There are moments in our lives when the sense that our friend is near is all that we can bear. Our wounds smart under the consoling words that only reveal the depths of pain. The old pianist, you see, possessed a genius for friendship, the tact of those who, having suffered much, knew the customs of suffering.

Pons was never to take a walk again. From one illness he fell into another. He was of a sanguine-bilious temperament, the bile passed into his blood, and a violent liver attack was the result. He had never known a day's illness in his life till a month ago; he had never consulted a doctor; so La Cibot, with almost motherly care and intentions at first of the very best, called in "the doctor of the quarter."

In every quarter of Paris there is a doctor whose name and address are only known to the working classes, to the little tradespeople and the porters, and in consequence he is called "the doctor of the quarter." He undertakes confinement cases, he lets blood, he is in the medical profession pretty much what the "general servant" of the advertising column is in the scale of domestic service. He must perforce be kind to the poor, and tolerably expert by reason of much practice, and he is generally popular. Dr. Poulain, called in by Mme. Cibot, gave an inattentive ear to the old musician's complainings. Pons groaned out that his skin itched; he had scratched himself all night long, till he could scarcely feel. The look of his eyes, with the yellow circles about them, corroborated the symptoms.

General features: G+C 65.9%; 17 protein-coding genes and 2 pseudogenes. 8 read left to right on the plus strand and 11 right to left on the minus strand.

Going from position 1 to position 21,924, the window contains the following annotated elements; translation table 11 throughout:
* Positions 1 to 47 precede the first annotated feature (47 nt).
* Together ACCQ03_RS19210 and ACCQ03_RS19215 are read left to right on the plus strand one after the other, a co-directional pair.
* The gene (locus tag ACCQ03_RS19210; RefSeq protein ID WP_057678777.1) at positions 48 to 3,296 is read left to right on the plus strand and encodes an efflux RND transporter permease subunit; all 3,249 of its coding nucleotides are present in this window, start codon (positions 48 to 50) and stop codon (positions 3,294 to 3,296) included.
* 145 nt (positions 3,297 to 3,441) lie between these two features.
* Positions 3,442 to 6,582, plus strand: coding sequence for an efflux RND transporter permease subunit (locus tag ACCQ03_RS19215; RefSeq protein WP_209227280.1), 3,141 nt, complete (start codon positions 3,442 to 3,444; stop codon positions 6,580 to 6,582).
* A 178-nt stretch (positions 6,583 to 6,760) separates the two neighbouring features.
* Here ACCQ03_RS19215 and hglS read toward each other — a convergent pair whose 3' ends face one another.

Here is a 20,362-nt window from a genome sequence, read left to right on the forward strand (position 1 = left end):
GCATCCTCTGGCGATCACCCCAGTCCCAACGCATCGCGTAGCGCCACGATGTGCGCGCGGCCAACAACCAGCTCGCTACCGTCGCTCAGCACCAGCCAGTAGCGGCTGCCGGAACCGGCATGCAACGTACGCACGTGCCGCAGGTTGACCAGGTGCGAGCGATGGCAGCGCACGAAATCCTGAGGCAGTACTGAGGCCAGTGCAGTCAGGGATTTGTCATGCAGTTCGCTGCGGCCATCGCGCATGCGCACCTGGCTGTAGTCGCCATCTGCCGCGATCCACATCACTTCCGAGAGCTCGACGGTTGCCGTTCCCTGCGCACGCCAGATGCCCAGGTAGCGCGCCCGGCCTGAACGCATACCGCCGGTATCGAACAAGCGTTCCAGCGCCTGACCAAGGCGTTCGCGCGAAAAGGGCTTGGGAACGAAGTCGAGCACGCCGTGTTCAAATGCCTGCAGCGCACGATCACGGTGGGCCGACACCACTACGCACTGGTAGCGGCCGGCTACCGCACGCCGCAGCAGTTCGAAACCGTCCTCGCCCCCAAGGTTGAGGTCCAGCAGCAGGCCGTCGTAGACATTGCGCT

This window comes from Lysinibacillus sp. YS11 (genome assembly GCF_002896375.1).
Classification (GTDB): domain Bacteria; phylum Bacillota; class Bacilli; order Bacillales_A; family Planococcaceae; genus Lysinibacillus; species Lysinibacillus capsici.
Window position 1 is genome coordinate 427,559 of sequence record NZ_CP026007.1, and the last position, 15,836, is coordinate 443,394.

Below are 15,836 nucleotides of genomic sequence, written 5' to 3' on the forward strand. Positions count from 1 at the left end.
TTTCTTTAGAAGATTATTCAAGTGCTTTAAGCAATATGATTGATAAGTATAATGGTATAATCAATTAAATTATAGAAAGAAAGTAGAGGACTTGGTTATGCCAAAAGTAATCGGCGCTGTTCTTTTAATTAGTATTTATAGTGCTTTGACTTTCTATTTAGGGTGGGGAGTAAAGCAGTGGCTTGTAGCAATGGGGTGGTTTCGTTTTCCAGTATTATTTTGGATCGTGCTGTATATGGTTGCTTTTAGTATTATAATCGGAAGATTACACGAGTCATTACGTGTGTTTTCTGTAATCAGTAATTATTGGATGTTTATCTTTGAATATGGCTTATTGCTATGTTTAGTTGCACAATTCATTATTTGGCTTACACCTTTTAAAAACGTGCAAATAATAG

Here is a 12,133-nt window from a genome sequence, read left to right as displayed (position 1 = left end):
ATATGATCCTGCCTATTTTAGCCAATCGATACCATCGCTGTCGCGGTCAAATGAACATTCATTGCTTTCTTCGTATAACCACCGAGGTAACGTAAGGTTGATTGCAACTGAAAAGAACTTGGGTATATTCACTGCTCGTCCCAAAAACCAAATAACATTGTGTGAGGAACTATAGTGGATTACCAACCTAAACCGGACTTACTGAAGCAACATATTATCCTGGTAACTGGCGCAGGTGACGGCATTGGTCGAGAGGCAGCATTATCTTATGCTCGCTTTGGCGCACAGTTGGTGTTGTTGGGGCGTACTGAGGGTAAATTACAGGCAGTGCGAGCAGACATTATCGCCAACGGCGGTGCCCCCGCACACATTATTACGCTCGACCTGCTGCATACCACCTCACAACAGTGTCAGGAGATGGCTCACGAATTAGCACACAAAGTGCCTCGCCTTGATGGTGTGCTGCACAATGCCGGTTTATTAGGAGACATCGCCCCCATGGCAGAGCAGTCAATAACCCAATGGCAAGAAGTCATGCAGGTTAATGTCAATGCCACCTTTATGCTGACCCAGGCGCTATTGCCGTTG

"Had you some violent shock a couple of days ago?" the doctor asked the patient.

"Yes, alas!"

"You have the same complaint that this gentleman was threatened with," said Dr. Poulain, looking at Schmucke as he spoke; "it is an attack of jaundice, but you will soon get over it," he added, as he wrote a prescription.